Worried that your child isn’t saying many words? Learn how to help your toddler talk with simple and effective activities.
When my son was a baby, people kept telling us, “Oh, he’s going to be an early talker, just listen to him babble!” I agreed, up until his 15-month appointment when his pediatrician asked the question that changed my mind:
“How many words does he say?”
“Umm…” I stammered. “Maybe three?” Even after I responded I knew I wasn’t being completely accurate.
You see, his three words weren’t words so much as babbles. He would say “mamama…” but without any direct correlation to me (or anything else, really), but because it sounded close to “mama” I counted it as a word. The other two were just as incoherent.
The pediatrician was hoping he was saying three clear words, and that most 18-month-olds say an average of 10 words, with two-year-olds an average of 50.
When I couldn’t even coax three clear words out of my toddler, I launched into full-on worry mode. “What could be causing his delay?” I asked my husband.
I Googled possible causes for speech delay (never Google anything when you’re worried), finding issues that I felt anxious about. Is he social enough? How come he prefers books instead of cuddling with us? Why doesn’t he smile as often as his little cousin?
How to help your toddler talk
The biggest downside wasn’t even the stress I put on myself or the hours researching symptoms my toddler hadn’t even been diagnosed with yet. It was my growing impatience and lack of faith in him.
The day we arrived home from the doctor’s appointment, I embarked on a mission to get him talk. I held up a ball and made sure he was looking at me and said, “This is a BALL. Baaaaaall. Can you say ‘ball’? Say ‘ball’.”
As you might guess, he had no patience for that kind of teaching. He brushed me aside and even got impatient with me. And that’s when I realized I needed to take a step back and be his biggest advocate, not someone pressuring him to perform.
I needed to guide him through these activities while respecting his learning curve. I’m thankful I was able to see that early on because I would’ve hated nagging him all because of a worry.
Pressuring him to talk was clearly not working, so what did I do instead?
What parents are saying
Take a look at several activities to help your toddler talk. These are supportive ways to encourage speech development and avoiding worry and stress. Like other parents have said:
“Thank you so much for this post! I almost cried. I was worried sick lately when I saw my friend’s toddler who is just a month older than my 18 month old talking while my son hasn’t said any meaningful word apart from mama and variegated babbling every now and then. I was so worried and of course I googled a lot. Thank God I found this post. I love your word there “I should be his advocate…” Yep, just what I need. Thanks again!” -Farah
“You don’t know how helpful this post has been for me and my daughter. Thank you so much.” -Sedionia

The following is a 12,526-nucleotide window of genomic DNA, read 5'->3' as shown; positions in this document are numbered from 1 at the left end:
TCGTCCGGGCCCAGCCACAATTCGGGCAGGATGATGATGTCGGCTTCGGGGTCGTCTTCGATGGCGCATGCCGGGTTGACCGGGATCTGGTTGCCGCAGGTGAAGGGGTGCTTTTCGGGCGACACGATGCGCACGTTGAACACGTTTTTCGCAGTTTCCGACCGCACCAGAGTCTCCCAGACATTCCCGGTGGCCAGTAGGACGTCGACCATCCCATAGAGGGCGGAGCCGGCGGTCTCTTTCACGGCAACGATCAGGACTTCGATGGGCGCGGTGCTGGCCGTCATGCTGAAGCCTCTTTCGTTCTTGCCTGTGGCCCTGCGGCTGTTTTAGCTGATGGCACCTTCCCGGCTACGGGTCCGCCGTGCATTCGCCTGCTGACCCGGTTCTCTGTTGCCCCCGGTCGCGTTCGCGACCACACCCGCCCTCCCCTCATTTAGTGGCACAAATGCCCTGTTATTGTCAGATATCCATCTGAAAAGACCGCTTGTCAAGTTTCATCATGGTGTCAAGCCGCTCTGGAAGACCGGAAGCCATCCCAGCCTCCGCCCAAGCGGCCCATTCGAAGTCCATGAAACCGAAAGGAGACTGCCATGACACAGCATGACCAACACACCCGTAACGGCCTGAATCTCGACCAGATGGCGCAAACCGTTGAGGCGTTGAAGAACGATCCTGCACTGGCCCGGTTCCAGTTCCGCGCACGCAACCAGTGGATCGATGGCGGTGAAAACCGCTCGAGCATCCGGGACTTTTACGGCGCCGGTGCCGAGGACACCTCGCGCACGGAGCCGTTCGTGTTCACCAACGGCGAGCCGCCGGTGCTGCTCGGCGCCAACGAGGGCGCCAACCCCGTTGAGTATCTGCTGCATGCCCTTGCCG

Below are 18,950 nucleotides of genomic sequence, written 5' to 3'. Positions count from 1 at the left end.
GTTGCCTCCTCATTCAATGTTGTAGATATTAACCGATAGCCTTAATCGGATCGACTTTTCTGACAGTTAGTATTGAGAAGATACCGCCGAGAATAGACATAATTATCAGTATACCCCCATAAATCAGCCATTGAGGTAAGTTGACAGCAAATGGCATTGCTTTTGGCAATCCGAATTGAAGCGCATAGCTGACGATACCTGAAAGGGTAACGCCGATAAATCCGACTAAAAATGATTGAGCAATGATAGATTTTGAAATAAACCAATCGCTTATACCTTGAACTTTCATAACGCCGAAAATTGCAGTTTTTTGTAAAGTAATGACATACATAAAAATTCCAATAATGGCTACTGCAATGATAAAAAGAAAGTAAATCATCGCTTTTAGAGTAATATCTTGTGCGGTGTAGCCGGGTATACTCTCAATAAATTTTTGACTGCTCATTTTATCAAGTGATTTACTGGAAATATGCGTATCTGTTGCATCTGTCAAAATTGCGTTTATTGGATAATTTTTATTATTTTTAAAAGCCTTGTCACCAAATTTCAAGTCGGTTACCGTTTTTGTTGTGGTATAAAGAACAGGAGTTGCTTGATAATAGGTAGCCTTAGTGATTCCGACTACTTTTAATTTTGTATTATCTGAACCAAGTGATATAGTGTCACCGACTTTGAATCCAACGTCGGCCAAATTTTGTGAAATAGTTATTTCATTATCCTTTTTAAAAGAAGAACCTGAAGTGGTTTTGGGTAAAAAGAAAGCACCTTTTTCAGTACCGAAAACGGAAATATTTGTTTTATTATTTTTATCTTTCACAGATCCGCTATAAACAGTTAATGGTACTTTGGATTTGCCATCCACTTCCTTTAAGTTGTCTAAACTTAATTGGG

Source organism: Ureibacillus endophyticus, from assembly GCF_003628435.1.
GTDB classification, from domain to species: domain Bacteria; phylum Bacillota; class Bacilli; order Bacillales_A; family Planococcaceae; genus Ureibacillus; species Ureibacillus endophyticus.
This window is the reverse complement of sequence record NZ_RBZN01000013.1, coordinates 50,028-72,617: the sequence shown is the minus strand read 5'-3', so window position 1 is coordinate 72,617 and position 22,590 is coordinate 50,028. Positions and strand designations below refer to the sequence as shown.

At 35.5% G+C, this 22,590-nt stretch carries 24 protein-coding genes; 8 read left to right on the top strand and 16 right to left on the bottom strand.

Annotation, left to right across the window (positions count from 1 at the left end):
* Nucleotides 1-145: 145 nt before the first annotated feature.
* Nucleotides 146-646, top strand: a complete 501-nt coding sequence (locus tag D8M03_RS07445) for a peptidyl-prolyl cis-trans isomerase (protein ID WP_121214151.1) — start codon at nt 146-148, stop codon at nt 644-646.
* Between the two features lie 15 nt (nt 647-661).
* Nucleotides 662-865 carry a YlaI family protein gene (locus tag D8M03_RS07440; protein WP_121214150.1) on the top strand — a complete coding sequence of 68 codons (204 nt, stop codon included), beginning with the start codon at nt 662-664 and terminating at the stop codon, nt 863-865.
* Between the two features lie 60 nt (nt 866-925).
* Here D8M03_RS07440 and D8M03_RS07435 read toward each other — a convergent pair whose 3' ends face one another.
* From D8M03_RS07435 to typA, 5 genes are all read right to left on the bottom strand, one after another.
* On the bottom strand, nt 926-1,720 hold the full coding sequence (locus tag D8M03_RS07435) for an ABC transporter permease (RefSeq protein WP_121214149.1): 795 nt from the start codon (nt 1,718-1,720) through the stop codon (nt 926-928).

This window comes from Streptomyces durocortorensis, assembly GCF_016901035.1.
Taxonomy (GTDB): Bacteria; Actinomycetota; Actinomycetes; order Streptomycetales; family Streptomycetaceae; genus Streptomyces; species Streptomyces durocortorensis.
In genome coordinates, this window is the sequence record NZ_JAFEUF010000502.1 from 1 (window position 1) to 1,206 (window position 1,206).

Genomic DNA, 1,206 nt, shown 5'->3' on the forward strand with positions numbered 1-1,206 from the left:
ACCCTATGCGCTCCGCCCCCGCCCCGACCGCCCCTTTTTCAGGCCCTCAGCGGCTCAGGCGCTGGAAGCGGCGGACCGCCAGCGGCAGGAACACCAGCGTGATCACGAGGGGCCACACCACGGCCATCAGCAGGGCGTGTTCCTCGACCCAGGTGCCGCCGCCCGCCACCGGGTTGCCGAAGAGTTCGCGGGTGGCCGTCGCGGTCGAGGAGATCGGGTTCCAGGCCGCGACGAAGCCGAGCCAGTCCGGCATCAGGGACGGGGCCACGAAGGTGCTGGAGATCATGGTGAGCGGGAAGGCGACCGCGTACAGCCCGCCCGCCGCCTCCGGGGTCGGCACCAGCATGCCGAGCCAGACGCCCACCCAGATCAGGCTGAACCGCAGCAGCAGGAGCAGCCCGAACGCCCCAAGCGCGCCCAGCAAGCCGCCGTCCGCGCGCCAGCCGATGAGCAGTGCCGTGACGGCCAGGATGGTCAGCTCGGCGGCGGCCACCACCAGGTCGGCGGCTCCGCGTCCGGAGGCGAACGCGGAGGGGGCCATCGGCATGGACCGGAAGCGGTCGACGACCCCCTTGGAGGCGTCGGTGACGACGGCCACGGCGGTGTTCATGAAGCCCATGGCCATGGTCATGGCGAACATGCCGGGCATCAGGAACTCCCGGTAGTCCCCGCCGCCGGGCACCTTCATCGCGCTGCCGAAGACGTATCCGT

2. Expand your toddler’s communication
Whether your toddler is already saying a few words or not, he is communicating with you. His one word might be “ball,” or he could have no words and relies on pointing to the ball to say he wants it. Regardless of how many words he uses, expand on the way he had just communicated.
For instance, if he says “ball,” you might respond with, “Yes, you’re holding the ball.” If he points to it, you can say, “Do you want the ball? Let me get it for you.”
You’re saying the main word, “ball,” and repeating it back to him in context. You’re expanding on how he’s conveying his thoughts with new words he can learn. Hearing you speak not only focuses on a respectful two-way communication, but allows him to hear a wider vocabulary.
3. Describe what your toddler is doing
One of the best ways to introduce words to your toddler is to describe what she’s doing, especially during play. Think of yourself as a sportscaster narrating what you see happening without placing judgment on what you see.
For instance, you can say, “You’re trying to put the triangle shape into the hole.” Avoid saying things like, “That’s too hard for you” (or not saying anything at all and just doing it for her). Describe her actions so she can relate the words she hears to what she’s doing.
And make your conversations meaningful. Look for clues that she’s interested in having you describe her actions, like turning to look at you. If she seems bothered or would rather have silence or no interruptions, save the conversation for another time.
Another option besides narrating her actions is to describe your own. Talk about what you’re doing in a realistic, non-exaggerated manner. You don’t need to fill every second with words, but do speak as you would if she were any other person with you.
You can talk about the items you’re putting in the shopping cart, or how you’re chopping up carrots. You’re not showering her with words so much as communicating as you would with anyone else.
4. Talk in a normal way
Don’t make the mistake I did when I kept saying “ball” over and over to my toddler, thinking he’d magically repeat it after me.